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After two blowout wins, 9-1 and 10-2, the Giants had closed the gap to 2½ games and were aiming for a sweep on Wednesday night. With Matt Cain headed to the hill, things were looking pretty positive for the team from the Bay but Jorge De La Rosa stopped all that momentum cold.
De La Rosa held the Giants to only three hits in eight shutout innings, and after a 0-6 start to the season, he has been nothing short of spectacular, with a 15-3 record and a 3.60 ERA. Troy Tulowitzki and Ian Stewart both homered off Matt Cain, who left after six innings trailing 4-0.
The Giants didn't go down without a fight, scoring three times in the bottom of the ninth, and nearly pulling off a comeback that surely would have crushed the Rockies' spirit. However, when Rafael Betancourt struck out Nate Schierholtz to end the game, all the momentum swung right back to the Rockies.
If anyone knows that the course of a season can turn on a dime, it's the man who truly saved the season for the Rockies, Jorge De La Rosa. Due to his awful April and May, he's not going to be on any postseason "best of" lists, but thanks to this one performance, he's looking real good to be on the mound in the postseason, and that's the only thing that really matters.
• There were three pitchers who probably wished they hadn't taken the mound Wednesday. Toronto's Brian Tallet suffered a bruised right foot on a Robinson Cano comebacker. Tallet lasted only two innings, allowing two runs. Gavin Floyd of the Chicago White Sox left his start after only three innings due to left hip soreness. He surrendered three runs to the Mariners before departing. Finally, there's Atlanta's Derek Lowe, who left his start against the Mets after two innings with a blister after allowing three runs on five hits.
• Another loss for the Mets, but at least nobody got hurt. Francisco Rodriguez blew the save against the Atlanta Braves, allowing a leadoff double to Garret Anderson and hitting Brian McCann. Pinch runners for both eventually came around to score. K-Rod's second-half ERA is now 5.66 and he is only 8-of-11 in save opportunities.
• Still, as bad as it seems for K-Rod, Brian Fuentes has been worse for K-Rod's former team, the Angels. Fuentes blew his seventh save of the season Wednesday night, as Alex Gonzalez's bases-loaded bloop single drove home the winning run for the Red Sox in their 9-8 victory. To make matters worse, Vladimir Guerrero left the game after getting hit in the ribs with a Takashi Saito pitch, and he's day-to-day, pending X-rays.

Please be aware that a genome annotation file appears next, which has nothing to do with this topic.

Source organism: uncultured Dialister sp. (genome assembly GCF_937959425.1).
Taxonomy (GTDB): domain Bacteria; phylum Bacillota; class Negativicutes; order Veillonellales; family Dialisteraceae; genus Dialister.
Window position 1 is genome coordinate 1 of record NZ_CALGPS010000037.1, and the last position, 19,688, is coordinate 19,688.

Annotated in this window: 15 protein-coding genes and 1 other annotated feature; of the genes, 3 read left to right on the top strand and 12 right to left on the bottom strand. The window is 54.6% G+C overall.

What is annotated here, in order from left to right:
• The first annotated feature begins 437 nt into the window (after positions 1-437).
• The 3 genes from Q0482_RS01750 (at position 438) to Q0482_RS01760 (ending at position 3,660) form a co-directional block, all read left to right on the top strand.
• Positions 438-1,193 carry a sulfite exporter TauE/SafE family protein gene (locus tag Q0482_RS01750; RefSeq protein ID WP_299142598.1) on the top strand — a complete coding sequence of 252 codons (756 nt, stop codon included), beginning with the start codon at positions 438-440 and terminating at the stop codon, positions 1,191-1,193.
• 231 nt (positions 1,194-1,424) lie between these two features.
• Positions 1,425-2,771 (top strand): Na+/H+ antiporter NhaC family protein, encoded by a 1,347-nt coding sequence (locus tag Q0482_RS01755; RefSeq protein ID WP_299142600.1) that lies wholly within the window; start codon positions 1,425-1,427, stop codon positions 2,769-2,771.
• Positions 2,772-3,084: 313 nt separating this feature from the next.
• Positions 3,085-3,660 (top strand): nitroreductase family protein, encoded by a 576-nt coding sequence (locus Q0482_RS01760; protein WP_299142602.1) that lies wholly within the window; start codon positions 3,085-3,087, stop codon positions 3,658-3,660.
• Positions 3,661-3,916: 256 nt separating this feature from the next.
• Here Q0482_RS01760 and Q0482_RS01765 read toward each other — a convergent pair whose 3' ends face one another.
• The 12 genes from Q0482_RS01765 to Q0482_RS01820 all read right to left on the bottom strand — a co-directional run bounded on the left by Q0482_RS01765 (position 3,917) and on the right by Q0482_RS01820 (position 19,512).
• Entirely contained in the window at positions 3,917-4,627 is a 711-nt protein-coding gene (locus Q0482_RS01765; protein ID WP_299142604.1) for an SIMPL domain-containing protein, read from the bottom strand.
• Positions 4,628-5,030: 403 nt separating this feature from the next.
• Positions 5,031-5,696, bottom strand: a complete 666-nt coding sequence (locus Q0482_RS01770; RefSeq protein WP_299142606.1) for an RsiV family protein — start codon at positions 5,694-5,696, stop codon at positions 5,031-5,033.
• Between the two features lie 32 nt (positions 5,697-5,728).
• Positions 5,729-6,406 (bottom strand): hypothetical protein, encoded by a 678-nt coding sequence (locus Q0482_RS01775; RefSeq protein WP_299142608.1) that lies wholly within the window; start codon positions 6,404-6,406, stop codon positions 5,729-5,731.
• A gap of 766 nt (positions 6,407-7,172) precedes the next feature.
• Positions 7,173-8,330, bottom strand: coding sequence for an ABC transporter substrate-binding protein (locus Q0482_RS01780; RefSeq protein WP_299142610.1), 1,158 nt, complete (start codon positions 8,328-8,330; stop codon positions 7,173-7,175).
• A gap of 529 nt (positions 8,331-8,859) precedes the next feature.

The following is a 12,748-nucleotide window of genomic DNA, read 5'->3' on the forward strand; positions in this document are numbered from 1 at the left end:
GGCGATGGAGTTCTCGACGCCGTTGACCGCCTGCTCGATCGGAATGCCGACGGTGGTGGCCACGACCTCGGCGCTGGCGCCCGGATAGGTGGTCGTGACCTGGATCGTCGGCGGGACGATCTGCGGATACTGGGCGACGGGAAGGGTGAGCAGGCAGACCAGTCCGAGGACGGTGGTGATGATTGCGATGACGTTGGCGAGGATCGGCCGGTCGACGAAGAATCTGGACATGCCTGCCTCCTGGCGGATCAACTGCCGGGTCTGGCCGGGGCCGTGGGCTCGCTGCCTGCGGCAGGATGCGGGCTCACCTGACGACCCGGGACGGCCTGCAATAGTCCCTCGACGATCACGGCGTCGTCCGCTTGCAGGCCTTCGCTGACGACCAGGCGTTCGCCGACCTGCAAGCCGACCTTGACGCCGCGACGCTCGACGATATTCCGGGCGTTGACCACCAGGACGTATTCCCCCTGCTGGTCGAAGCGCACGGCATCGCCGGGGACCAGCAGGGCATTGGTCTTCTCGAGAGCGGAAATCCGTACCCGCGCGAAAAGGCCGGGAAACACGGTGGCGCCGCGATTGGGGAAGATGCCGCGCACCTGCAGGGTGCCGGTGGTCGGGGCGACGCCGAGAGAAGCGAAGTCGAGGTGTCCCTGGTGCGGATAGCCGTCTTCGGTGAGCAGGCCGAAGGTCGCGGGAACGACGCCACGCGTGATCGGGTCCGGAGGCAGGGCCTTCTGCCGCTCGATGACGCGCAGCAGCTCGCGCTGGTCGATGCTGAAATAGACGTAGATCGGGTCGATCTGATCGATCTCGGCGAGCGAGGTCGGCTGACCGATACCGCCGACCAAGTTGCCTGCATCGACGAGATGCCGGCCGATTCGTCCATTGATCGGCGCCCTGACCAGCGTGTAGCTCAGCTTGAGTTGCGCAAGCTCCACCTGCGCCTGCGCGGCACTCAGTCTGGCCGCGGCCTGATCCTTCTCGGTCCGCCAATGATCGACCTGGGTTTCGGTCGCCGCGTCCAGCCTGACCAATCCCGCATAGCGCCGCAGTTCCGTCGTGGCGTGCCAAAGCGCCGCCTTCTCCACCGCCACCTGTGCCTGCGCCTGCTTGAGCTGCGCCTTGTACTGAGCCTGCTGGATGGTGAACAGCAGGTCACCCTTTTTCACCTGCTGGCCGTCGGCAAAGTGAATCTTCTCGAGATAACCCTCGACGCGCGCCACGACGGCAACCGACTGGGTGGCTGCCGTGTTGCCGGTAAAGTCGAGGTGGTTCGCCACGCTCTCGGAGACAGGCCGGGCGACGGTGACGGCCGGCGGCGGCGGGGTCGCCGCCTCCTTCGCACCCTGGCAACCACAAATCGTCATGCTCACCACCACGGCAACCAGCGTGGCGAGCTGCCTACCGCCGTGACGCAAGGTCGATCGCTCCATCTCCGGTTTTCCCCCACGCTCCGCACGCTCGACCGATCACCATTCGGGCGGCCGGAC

• Ryan Rowland-Smith threw eight innings of one-run ball as the Mariners continue to play good ball in their attempt to stay above .500 for the season, currently at 75-71. First baseman Mike Carp hit his first major league home run in the victory as he continues to audition for the full-time job in 2010, with Russell Branyan eligible for free agency.
• Matt Wieters may finally be living up to the hype, at least a little bit. The Orioles catcher not only hit a walk-off two-run homer to beat the Rays, but he also threw out Carl Crawford attempting to steal, not once, but twice. It's only the second time in his career that Crawford has been nabbed multiple times in a game.
• Milwaukee Brewers shortstop Alcides Escobar went 4-for-5 with three RBIs and two runs scored in the team's 9-5 win against the Chicago Cubs. Wrigley Field has been a great place for Brewers rookies to shine: The past four rookies to have four-hit games inside those ivy-covered walls have all been Brewers: Escobar, Casey McGehee (earlier this season), Ryan Braun (2007) and Alex Sanchez (2002).
• Ronnie Belliard went 3-for-3 with a home run and a double to lead the Dodgers to a 3-1 win against the Pirates. Hiroki Kuroda allowed only one run through six innings and struck out seven, as he got his record back to above .500 for the season, at 7-6.
• One pitcher who won't have to worry about a losing record any time soon is Josh Johnson of the Florida Marlins. After defeating the St. Louis Cardinals on Wednesday with six innings of one-run ball, Johnson's résumé reads as follows: 11-1 in day games for his career and a winning percentage of .815 the past two seasons, better than any other pitcher in the majors. Tim Lincecum and Chris Carpenter both share second place at .762.